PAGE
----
A newfound fall anthem is “Living Inside,” describing the leaves changing colors and the bus trip back to school, but he can’t bring himself to talk to the girl of his affection, singing “but it’s only wishful thinking / and it’s all in my mind” and “but my confidence comes and goes like my sometimes friend / and I never know if I see him again.” The narrator has these feelings “living inside” of your love, he sings, but they are really in his head. Again, it’s the internal monologue, struggling to burst out, past his censorious shyness. The struggle is part-and-parcel with Clarke’s identity crisis, as he is “Lookin’ for somebody I could be / Watchin’ all ‘em pass in front of me.”
On the flipside, if and when the love of Cut Worms could be shared, “Use Your Love! (Right Now)” is a mellow appeal to use your love while you have it, to fight against the malaise and ennui of day-to-day existence.
The concluding cut, “Too Bad,” like many of the cuts on “Cut Worms,” could easily be a single, with the way it builds to dramatic, anthemic, string-laden choruses. Again, lyrically, he’s singing about the difficulty of expressing oneself: “Something’s eating at my mind / That I’m doing my best not to say.”
Throughout the record, the Brooklyn-based Max Clarke does the lion’s share, being a one-man band, singing all the vocals, supplying guitars and keyboards (as well as bass). Noah Bond drums, some of the bass duties are farmed out (to Keven Louis Lareau and Michael D’Addario) and some supplemental piano is supplied by John Andrews, Brian D’Addario and the aforementioned Spataro, but otherwise, this is Clarke’s show as Cut Worms. Bond, Andrews, and Lareau are part of the longstanding Cut Worms live band, whereas the D’Addario brothers hail from the likeminded act The Lemon Twigs. But Clarke writes all of the songs, produced and mixed the record, and was responsible for crafting the impressive arrangements.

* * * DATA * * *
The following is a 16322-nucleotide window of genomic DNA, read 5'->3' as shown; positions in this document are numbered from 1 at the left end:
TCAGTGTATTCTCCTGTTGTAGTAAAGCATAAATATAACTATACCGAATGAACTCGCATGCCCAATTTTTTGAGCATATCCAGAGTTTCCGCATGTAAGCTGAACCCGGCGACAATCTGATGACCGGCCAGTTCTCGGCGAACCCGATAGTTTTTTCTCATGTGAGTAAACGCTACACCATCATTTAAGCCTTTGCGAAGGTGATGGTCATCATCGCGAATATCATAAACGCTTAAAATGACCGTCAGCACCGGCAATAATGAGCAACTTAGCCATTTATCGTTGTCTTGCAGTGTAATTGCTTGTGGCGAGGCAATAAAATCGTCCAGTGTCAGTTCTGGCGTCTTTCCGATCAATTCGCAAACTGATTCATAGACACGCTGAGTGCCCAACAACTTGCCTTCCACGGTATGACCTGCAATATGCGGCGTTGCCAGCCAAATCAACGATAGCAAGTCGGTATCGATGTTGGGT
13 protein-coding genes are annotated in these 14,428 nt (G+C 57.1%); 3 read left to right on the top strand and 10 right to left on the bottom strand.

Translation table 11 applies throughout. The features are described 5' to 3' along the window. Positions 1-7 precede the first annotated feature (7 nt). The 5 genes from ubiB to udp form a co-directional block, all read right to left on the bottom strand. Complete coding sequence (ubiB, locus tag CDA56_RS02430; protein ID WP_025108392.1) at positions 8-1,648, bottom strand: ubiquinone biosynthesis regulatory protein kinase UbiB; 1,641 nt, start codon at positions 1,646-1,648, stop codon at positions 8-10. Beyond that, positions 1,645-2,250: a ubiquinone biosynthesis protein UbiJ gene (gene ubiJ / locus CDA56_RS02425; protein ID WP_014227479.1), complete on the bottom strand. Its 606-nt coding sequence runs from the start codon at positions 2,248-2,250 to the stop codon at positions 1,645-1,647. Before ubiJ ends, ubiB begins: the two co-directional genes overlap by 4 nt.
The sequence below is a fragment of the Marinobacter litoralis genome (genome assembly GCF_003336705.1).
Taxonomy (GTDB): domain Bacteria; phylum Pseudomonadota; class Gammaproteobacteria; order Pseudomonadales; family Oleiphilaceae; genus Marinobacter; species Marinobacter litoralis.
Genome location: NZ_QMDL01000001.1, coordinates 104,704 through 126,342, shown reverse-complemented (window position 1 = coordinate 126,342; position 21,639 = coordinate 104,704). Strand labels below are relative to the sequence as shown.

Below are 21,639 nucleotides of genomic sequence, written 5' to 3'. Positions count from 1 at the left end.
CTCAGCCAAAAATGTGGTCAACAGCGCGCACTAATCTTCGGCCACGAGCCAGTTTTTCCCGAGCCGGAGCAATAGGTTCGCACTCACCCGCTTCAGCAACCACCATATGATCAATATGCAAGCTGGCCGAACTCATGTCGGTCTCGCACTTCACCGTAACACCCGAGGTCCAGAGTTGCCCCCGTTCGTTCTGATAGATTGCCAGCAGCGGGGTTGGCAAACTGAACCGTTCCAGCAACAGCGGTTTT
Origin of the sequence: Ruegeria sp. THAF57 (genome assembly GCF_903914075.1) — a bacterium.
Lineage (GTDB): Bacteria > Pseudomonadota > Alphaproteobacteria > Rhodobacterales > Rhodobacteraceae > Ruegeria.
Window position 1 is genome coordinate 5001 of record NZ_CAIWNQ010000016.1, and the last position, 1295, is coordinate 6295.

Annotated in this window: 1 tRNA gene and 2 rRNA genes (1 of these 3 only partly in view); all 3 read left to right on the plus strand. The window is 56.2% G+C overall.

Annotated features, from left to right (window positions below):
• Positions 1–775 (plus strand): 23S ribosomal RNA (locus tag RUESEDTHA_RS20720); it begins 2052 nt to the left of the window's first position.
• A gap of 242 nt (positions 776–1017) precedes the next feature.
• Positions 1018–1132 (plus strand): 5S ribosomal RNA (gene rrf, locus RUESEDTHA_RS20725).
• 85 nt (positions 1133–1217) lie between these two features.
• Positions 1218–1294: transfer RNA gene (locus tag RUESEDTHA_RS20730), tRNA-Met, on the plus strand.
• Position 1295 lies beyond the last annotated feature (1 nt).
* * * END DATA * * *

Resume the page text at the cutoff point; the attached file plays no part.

His previous record, 2020’s “Nobody Lives Here Anymore” was an expansive double LP, but for “Cut Worms” he limited himself to just these nine tracks. Clarke challenged himself to cut extraneous detail and hang on to the essentials of what makes a song stronger. “How much can I say and give in a limited amount of time?,” he asked himself during the writing process. Aside from making the listener want more than just nine songs, in many ways, he succeeds in hanging his hat on those essentials. Even though the backing arrangements are well done, they never distract from the essence of the songs, and those songs never overstay their welcome.
No matter how you slice Cut Worms, their earworms are indelible. The songs are hard to shake once they have been given a single spin, and repeated spins reveal additional depth to what on the surface seem like such simple songs.
Cut Worms perform live at The Old Town School of Folk Music, 4544 North Lincoln on Wednesday, October 4 at 8pm.
Craig Bechtel is a freelance writer and has also been a Senior Staff Writer for Pop’stache. He is also a DJ, volunteer and Assistant Music Director for CHIRP Radio, 107.1 FM, and contributes occasionally to the CHIRP blog. As DJ Craig Reptile, you can hear him play music on the FM dial or at www.chirpradio.org most Sunday nights from 6pm to 9pm. He previously worked in radio at KVOE AM and Fox 105 in Emporia, Kansas, and served as a DJ, music director and general manager for WVKC at Knox College in Galesburg, Illinois, where he also won the Davenport Prize for Poetry and earned a B.A. in English writing. Craig has been working in various capacities within the hotel and meetings industry for over twenty years, and presently works at a company that uses proprietary systems to develop proven data strategies that increase revenue, room nights and meeting attendance. In his spare time, he also fancies himself an armchair herpetologist, and thus in addition to a wife, son and cat, he has a day gecko and a veiled chameleon in his collection.